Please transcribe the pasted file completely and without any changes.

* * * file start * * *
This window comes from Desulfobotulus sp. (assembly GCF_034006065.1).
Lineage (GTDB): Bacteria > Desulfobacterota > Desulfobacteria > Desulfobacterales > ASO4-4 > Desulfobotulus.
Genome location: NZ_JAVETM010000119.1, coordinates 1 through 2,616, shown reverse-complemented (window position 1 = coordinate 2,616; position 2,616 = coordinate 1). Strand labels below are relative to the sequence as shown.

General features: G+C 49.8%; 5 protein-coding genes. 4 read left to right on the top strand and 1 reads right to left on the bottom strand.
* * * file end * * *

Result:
This window comes from Desulfobotulus sp. (assembly GCF_034006065.1).
Lineage (GTDB): Bacteria > Desulfobacterota > Desulfobacteria > Desulfobacterales > ASO4-4 > Desulfobotulus.
Genome location: NZ_JAVETM010000119.1, coordinates 1 through 2,616, shown reverse-complemented (window position 1 = coordinate 2,616; position 2,616 = coordinate 1). Strand labels below are relative to the sequence as shown.

General features: G+C 49.8%; 5 protein-coding genes. 4 read left to right on the top strand and 1 reads right to left on the bottom strand.